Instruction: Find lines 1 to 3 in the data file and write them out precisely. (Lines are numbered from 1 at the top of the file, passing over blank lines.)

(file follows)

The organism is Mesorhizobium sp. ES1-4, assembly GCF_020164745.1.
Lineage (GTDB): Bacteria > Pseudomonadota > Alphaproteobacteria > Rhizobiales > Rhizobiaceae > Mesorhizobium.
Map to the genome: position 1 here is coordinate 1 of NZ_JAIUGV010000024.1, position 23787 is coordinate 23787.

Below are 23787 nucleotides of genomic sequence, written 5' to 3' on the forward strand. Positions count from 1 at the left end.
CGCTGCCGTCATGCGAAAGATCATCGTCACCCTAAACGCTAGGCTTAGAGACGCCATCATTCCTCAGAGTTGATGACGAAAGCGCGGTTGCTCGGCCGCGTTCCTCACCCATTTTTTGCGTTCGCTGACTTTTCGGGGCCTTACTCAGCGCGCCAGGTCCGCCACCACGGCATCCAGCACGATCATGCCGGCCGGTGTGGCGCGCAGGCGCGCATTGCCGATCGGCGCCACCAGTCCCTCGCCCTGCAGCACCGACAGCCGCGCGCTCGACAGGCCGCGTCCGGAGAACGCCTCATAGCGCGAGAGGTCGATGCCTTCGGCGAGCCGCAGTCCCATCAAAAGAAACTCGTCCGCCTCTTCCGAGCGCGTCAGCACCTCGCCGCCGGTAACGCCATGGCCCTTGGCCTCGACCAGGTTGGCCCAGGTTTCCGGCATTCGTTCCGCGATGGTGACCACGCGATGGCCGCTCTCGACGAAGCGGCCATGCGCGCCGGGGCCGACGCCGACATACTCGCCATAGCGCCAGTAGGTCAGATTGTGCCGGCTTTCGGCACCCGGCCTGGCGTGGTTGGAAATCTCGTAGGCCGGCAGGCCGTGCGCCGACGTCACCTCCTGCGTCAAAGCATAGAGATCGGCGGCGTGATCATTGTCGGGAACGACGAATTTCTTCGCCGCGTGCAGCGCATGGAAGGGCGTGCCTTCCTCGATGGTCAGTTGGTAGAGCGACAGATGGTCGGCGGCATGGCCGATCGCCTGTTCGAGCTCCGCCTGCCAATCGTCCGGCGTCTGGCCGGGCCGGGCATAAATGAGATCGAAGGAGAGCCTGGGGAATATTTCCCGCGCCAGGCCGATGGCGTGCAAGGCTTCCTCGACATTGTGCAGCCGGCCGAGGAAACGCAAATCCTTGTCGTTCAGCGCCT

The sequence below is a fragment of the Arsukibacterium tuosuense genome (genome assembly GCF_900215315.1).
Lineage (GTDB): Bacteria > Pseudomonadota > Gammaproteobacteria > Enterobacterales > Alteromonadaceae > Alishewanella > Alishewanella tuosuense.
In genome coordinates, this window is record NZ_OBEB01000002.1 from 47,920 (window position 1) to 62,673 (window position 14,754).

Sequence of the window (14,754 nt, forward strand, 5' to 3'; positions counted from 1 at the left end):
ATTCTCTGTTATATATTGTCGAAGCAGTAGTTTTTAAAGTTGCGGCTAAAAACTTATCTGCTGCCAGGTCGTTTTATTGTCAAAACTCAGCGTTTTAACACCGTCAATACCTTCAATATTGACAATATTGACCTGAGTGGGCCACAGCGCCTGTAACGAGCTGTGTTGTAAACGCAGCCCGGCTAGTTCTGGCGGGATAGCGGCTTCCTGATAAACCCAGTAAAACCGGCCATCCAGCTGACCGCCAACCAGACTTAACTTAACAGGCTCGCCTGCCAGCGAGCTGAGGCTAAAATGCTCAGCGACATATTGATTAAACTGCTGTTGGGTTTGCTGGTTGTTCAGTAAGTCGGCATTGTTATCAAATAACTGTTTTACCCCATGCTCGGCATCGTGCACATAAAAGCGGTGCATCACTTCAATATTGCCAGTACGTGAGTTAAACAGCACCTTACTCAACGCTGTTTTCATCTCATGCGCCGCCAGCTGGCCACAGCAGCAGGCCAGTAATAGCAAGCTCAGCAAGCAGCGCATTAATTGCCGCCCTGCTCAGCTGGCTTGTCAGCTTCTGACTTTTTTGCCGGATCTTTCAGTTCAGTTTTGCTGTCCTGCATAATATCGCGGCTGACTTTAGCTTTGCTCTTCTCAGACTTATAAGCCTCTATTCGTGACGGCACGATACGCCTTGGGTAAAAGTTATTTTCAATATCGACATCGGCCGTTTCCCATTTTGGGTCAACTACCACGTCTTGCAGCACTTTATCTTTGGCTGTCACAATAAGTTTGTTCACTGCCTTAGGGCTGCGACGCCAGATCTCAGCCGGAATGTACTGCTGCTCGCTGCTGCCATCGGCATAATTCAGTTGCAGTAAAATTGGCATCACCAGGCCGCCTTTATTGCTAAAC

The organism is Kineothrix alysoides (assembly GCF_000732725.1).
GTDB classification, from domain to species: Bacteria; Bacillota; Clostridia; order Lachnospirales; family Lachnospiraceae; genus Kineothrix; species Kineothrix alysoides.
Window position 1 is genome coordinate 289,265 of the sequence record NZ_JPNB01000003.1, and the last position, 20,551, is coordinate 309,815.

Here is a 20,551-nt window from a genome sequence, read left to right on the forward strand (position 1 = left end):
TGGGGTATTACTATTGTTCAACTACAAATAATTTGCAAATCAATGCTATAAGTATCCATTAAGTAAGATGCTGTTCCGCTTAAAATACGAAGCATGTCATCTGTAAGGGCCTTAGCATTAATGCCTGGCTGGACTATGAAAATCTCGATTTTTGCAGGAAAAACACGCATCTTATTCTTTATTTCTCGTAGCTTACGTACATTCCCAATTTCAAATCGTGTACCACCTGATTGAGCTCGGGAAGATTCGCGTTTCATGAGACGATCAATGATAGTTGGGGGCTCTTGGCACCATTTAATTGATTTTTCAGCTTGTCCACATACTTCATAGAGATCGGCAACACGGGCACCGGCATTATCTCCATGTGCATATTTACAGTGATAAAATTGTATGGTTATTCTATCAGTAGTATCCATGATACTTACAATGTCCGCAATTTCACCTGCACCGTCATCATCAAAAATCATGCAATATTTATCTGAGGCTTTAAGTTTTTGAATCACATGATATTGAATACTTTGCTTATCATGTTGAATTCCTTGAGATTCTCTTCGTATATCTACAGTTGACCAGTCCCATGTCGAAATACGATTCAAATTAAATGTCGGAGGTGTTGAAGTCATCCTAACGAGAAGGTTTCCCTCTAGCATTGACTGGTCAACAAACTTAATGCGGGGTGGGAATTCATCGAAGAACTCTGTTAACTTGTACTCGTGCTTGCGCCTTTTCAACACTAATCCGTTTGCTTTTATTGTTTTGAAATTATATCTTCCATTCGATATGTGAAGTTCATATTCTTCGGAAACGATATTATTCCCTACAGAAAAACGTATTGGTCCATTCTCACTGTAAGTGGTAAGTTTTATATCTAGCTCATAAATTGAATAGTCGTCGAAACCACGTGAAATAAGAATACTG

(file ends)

The organism is Mesorhizobium sp. ES1-4, assembly GCF_020164745.1.
Lineage (GTDB): Bacteria > Pseudomonadota > Alphaproteobacteria > Rhizobiales > Rhizobiaceae > Mesorhizobium.
Map to the genome: position 1 here is coordinate 1 of NZ_JAIUGV010000024.1, position 23787 is coordinate 23787.